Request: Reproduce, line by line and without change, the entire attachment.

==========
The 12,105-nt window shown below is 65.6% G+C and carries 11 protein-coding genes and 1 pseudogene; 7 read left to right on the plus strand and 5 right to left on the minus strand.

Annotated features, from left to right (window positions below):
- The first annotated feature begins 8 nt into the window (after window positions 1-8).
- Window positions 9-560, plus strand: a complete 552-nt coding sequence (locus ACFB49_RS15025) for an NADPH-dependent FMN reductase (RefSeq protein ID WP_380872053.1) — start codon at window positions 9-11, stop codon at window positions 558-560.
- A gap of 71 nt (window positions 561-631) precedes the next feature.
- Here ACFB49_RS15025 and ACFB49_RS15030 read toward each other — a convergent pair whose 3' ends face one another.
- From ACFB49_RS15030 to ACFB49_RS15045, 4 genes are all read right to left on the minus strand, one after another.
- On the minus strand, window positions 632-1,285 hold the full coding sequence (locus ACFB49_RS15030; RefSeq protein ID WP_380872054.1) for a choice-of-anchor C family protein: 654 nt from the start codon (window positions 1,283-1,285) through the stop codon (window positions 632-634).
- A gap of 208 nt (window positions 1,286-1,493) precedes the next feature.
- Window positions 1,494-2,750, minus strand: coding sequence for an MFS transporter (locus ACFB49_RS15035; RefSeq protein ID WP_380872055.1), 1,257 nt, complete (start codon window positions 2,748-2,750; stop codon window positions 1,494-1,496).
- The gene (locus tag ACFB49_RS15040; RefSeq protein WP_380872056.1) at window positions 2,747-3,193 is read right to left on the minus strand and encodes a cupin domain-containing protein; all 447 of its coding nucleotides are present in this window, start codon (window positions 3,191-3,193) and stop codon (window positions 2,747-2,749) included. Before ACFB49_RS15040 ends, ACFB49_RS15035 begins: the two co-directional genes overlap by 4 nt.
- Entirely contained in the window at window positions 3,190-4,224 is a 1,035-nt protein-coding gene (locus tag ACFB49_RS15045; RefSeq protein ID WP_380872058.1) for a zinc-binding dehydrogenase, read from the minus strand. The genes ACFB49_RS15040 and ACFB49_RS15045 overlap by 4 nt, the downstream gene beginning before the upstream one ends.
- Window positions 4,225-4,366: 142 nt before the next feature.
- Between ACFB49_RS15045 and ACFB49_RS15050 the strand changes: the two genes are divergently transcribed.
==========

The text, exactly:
The 12,105-nt window shown below is 65.6% G+C and carries 11 protein-coding genes and 1 pseudogene; 7 read left to right on the plus strand and 5 right to left on the minus strand.

Annotated features, from left to right (window positions below):
- The first annotated feature begins 8 nt into the window (after window positions 1-8).
- Window positions 9-560, plus strand: a complete 552-nt coding sequence (locus ACFB49_RS15025) for an NADPH-dependent FMN reductase (RefSeq protein ID WP_380872053.1) — start codon at window positions 9-11, stop codon at window positions 558-560.
- A gap of 71 nt (window positions 561-631) precedes the next feature.
- Here ACFB49_RS15025 and ACFB49_RS15030 read toward each other — a convergent pair whose 3' ends face one another.
- From ACFB49_RS15030 to ACFB49_RS15045, 4 genes are all read right to left on the minus strand, one after another.
- On the minus strand, window positions 632-1,285 hold the full coding sequence (locus ACFB49_RS15030; RefSeq protein ID WP_380872054.1) for a choice-of-anchor C family protein: 654 nt from the start codon (window positions 1,283-1,285) through the stop codon (window positions 632-634).
- A gap of 208 nt (window positions 1,286-1,493) precedes the next feature.
- Window positions 1,494-2,750, minus strand: coding sequence for an MFS transporter (locus ACFB49_RS15035; RefSeq protein ID WP_380872055.1), 1,257 nt, complete (start codon window positions 2,748-2,750; stop codon window positions 1,494-1,496).
- The gene (locus tag ACFB49_RS15040; RefSeq protein WP_380872056.1) at window positions 2,747-3,193 is read right to left on the minus strand and encodes a cupin domain-containing protein; all 447 of its coding nucleotides are present in this window, start codon (window positions 3,191-3,193) and stop codon (window positions 2,747-2,749) included. Before ACFB49_RS15040 ends, ACFB49_RS15035 begins: the two co-directional genes overlap by 4 nt.
- Entirely contained in the window at window positions 3,190-4,224 is a 1,035-nt protein-coding gene (locus tag ACFB49_RS15045; RefSeq protein ID WP_380872058.1) for a zinc-binding dehydrogenase, read from the minus strand. The genes ACFB49_RS15040 and ACFB49_RS15045 overlap by 4 nt, the downstream gene beginning before the upstream one ends.
- Window positions 4,225-4,366: 142 nt before the next feature.
- Between ACFB49_RS15045 and ACFB49_RS15050 the strand changes: the two genes are divergently transcribed.